The Low-Impact Cardio Benefits, Plus a Low-Impact Cardio Workout

PSA: Low-impact cardio isn’t just for people with bad knees.

While running may appear to be the ultimate cardio exercise, given the obvious signs of strenuous effort like breathlessness and soaked t-shirts, it isn't necessarily the best choice for everyone, states Brianna Bernard, an Isopure Athlete and certified personal trainer. She notes that the most effective form of cardio is one that you can commit to daily and is suitable for your body's needs. If running isn't enjoyable or causes knee pain, it shouldn't be forced upon oneself. Instead, seeking an alternative, such as low-impact cardio, could be the solution. This type of exercise gets your heart rate up without causing joint discomfort. In this discussion, Bernard elaborates on why low-impact cardio can be an advantageous part of your exercise regimen even if you're not prone to injuries. She also provides instructions on how to adapt her favorite low-impact exercises into a potent workout routine.

The Benefits of Low-Impact Cardio

Cardiorespiratory or cardio workouts are fundamentally about strengthening your heart and lungs, explains Melissa Kendter, a trainer specializing in functional training who is also an ACE-certified Tone & Sculpt coach. Cardio exercises work by enhancing your heartbeat rate, stimulating blood flow, and improving the efficiency of your lungs and heart in delivering oxygen to your muscles. This helps in building stamina and not getting easily tired during intense activities. It's effective for boosting heart health and torching calories, adds Bernard. However, some common high-impact cardio exercises like running, box jumps, burpees, etc., place significant strain on your feet and joints. While some people might handle this well, others could find it challenging. "The impact can be really detrimental for your knees, joints, lower back", states Bernard. "Anyone struggling with foot or arch problems, such as plantar fasciitis, Achilles tendon injuries, or others, may find high-impact cardio worsening their conditions or leading to new ones." Low-impact cardio exercises are a gentler alternative that doesn't stress the knees, joints, lower back, or feet but still provides a robust cardiorespiratory workout. Both the American Heart Association and the Centers for Disease Control and Prevention advocate for 150 minutes of moderate-intensity aerobic activity or 75 minutes of vigorous aerobic activity every week for maximum health benefits. The intensity of your workout can be measured using the talk test: If you can hold a conversation but cannot sing, you're working out at a moderate intensity. If you can barely speak a few words, you're working out at a vigorous intensity, suggests Mayo Clinic. Bernard encourages incorporating cardio exercises into each workout session, whether it's three times, five times, or more each week. It's worth mentioning that she also recommends including strength-training moves in every workout to gain other major health benefits like increased bone strength and reduced injury risk.

Types of Low-Impact Cardio Exercises

Jump-Free Plyometric Moves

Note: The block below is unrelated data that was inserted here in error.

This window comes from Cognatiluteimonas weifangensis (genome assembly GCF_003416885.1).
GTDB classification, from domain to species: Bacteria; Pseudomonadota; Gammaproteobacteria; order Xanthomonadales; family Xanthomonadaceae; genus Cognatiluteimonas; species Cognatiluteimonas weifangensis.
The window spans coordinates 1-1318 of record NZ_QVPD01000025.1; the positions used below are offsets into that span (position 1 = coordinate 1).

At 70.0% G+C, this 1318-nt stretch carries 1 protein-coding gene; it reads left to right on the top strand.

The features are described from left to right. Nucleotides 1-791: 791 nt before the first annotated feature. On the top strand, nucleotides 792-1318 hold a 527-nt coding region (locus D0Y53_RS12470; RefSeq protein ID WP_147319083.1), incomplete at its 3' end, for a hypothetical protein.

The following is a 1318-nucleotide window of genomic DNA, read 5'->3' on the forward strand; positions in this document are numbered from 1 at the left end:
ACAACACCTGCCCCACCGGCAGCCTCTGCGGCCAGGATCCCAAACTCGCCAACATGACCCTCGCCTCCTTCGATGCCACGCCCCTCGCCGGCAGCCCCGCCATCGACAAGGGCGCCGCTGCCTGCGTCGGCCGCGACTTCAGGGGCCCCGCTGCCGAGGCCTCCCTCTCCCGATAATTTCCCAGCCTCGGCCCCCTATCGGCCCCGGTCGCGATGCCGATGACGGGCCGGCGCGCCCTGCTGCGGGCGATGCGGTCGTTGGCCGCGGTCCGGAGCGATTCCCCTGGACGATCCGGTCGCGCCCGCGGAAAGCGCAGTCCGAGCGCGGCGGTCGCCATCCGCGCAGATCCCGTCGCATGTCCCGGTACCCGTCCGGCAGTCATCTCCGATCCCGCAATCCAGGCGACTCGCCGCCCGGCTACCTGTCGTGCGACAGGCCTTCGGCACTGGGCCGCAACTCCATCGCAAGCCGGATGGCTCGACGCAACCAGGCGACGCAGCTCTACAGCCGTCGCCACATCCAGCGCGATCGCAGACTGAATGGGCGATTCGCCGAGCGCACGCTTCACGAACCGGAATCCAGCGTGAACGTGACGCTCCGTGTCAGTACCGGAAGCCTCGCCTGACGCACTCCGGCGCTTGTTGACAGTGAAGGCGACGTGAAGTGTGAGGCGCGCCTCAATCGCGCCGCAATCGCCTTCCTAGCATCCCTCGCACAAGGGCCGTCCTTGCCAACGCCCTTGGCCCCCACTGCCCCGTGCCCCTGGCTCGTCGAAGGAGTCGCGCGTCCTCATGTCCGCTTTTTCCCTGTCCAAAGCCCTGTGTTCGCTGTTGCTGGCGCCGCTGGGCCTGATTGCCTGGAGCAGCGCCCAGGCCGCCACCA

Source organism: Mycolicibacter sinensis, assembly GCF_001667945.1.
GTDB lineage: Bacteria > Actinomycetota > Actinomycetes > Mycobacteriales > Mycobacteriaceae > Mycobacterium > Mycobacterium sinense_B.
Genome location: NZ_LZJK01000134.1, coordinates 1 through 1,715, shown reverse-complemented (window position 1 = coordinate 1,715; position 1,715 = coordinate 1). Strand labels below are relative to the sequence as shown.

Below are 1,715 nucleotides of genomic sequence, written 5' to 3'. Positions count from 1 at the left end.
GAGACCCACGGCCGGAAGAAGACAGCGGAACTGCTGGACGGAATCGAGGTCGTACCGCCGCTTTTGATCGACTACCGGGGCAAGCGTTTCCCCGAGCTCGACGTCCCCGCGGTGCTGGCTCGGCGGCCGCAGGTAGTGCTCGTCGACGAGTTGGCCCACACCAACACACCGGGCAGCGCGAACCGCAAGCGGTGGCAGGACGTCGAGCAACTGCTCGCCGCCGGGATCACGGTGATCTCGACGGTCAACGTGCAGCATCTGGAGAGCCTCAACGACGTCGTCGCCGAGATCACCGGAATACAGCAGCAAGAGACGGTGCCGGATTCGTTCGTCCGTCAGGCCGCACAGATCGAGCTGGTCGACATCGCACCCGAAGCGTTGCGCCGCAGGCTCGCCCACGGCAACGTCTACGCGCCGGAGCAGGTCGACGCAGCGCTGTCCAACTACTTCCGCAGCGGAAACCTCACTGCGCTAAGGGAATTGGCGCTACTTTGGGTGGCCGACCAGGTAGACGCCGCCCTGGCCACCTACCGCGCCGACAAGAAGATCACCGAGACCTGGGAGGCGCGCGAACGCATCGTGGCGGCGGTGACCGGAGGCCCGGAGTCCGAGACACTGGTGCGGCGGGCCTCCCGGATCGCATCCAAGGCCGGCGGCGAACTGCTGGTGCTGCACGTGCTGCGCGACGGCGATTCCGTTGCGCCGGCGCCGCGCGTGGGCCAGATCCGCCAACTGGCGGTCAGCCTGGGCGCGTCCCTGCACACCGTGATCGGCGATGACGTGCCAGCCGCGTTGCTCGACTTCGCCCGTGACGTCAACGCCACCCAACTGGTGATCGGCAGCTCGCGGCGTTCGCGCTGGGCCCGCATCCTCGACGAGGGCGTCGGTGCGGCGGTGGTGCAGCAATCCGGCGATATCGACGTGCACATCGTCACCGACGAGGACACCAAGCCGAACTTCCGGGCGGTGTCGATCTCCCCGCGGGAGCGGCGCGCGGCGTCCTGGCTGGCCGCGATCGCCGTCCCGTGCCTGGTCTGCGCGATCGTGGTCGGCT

Training in plyometrics involves dynamic movements that can bolster your power and muscular strength, such as speed skaters, jump squats, and other activities with a strong hopping component. However, these routines don't necessarily need to be high-impact. Low-impact plyometric exercises like medicine ball slams, wall balls, box step-ups, and wave-making with battle ropes, which are Bernard's go-to choices, can also aid you in building explosive strength and power.

"These plyometric activities may not be viewed as typical cardio workouts because you wouldn't perform them at a steady state for a 30-minute duration like when you run or cycle," she elaborates. "Nevertheless, they do elevate your heart rate and possess more of an element of high-intensity interval training." Essentially, low-impact cardiovascular exercises can still form part of your HIIT routine. (So, consider this as further incentive to finally invest in some battle ropes for your personal gym.)

Modified Bodyweight Moves

Mountain climbers and burpees are effective whole-body exercises that also enhance your heart rate. However, for some people, they could be highly impactful, states Bernard. In these situations, she suggests executing the movements at a slower rhythm, alternating feet instead of jumping. "The action is devoid of any impact — there's no leaping or explosive component," Bernard mentions. "[During burpees], you simply bend down to touch the ground, position your hands on the floor, step back with your right foot, then left foot, step forward individually with each foot, stand up, and continue the cycle. It's an identical movement but without any impact." For mountain climbers too, instead of propelling your feet towards your chest as if sprinting, you merely tap your toe at the peak, reverse it back, and switch to the other side, she explains. "It eliminates any leaps and potential harm to your feet and knees, making it a more inclusive activity for everyone," she adds. Though the pace is slower, these low-impact cardio exercises will still elevate your heart rate — in fact, they may seem even tougher in certain aspects, Bernard claims. "Those muscles have to concentrate intently on each movement, and if you gradually bring your foot forward, you'll sense it more in your core and your hip flexors will engage more," she elucidates. "In a sense, it's potentially a superior workout." (If you're ready for a challenge, attempt this 100-burpee EMOM workout.)

Speed Boxing

Letting off steam at the end of a hectic day by hitting the bag is undeniably a great way to channelize your energy and push your strength. However, if you're on the lookout for a cardio alternative with lower impact, speed boxing could be your answer. "Compared to power punches and kicks, striking for speed results in lesser impact," says Bernard. "I often get my clients to do speed rounds where they merely tap [the bag], thus avoiding any heavy impact. This method effectively elevates the heart rate without causing any jarring movements to your wrists or knees." Furthermore, you could even opt to forgo the bag and punch into thin air in front of you to completely eliminate impact, she suggests. Source